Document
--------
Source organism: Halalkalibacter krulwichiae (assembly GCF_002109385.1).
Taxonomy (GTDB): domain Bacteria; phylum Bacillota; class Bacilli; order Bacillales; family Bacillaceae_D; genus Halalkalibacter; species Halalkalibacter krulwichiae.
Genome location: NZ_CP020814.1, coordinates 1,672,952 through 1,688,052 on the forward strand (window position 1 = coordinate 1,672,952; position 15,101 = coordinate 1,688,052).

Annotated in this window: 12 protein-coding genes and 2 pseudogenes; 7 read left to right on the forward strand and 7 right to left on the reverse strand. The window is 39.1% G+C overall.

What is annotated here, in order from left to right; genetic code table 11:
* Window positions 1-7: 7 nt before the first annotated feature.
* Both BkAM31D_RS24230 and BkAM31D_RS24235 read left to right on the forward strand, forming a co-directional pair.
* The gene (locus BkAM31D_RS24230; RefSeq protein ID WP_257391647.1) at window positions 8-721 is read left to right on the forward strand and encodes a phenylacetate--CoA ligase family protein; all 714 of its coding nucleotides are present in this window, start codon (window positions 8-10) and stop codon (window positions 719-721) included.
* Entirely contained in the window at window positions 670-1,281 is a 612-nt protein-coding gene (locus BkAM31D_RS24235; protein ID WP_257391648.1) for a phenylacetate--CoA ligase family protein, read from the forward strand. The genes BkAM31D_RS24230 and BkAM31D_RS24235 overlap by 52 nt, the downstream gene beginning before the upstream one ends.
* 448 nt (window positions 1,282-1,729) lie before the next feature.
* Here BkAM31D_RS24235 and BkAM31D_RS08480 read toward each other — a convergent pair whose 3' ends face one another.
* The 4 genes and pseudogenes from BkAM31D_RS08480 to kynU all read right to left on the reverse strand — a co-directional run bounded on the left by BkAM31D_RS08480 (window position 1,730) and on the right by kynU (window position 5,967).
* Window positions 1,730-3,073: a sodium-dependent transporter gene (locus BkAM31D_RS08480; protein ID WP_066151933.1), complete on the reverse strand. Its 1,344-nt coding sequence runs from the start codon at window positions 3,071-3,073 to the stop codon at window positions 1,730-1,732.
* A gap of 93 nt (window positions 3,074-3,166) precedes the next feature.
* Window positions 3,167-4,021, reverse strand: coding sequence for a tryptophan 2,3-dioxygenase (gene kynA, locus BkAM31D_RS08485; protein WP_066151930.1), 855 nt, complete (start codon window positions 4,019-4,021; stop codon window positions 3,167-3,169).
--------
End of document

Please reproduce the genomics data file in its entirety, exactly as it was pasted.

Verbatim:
Source organism: Halalkalibacter krulwichiae (assembly GCF_002109385.1).
Taxonomy (GTDB): domain Bacteria; phylum Bacillota; class Bacilli; order Bacillales; family Bacillaceae_D; genus Halalkalibacter; species Halalkalibacter krulwichiae.
Genome location: NZ_CP020814.1, coordinates 1,672,952 through 1,688,052 on the forward strand (window position 1 = coordinate 1,672,952; position 15,101 = coordinate 1,688,052).

Annotated in this window: 12 protein-coding genes and 2 pseudogenes; 7 read left to right on the forward strand and 7 right to left on the reverse strand. The window is 39.1% G+C overall.

What is annotated here, in order from left to right; genetic code table 11:
* Window positions 1-7: 7 nt before the first annotated feature.
* Both BkAM31D_RS24230 and BkAM31D_RS24235 read left to right on the forward strand, forming a co-directional pair.
* The gene (locus BkAM31D_RS24230; RefSeq protein ID WP_257391647.1) at window positions 8-721 is read left to right on the forward strand and encodes a phenylacetate--CoA ligase family protein; all 714 of its coding nucleotides are present in this window, start codon (window positions 8-10) and stop codon (window positions 719-721) included.
* Entirely contained in the window at window positions 670-1,281 is a 612-nt protein-coding gene (locus BkAM31D_RS24235; protein ID WP_257391648.1) for a phenylacetate--CoA ligase family protein, read from the forward strand. The genes BkAM31D_RS24230 and BkAM31D_RS24235 overlap by 52 nt, the downstream gene beginning before the upstream one ends.
* 448 nt (window positions 1,282-1,729) lie before the next feature.
* Here BkAM31D_RS24235 and BkAM31D_RS08480 read toward each other — a convergent pair whose 3' ends face one another.
* The 4 genes and pseudogenes from BkAM31D_RS08480 to kynU all read right to left on the reverse strand — a co-directional run bounded on the left by BkAM31D_RS08480 (window position 1,730) and on the right by kynU (window position 5,967).
* Window positions 1,730-3,073: a sodium-dependent transporter gene (locus BkAM31D_RS08480; protein ID WP_066151933.1), complete on the reverse strand. Its 1,344-nt coding sequence runs from the start codon at window positions 3,071-3,073 to the stop codon at window positions 1,730-1,732.
* A gap of 93 nt (window positions 3,074-3,166) precedes the next feature.
* Window positions 3,167-4,021, reverse strand: coding sequence for a tryptophan 2,3-dioxygenase (gene kynA, locus BkAM31D_RS08485; protein WP_066151930.1), 855 nt, complete (start codon window positions 4,019-4,021; stop codon window positions 3,167-3,169).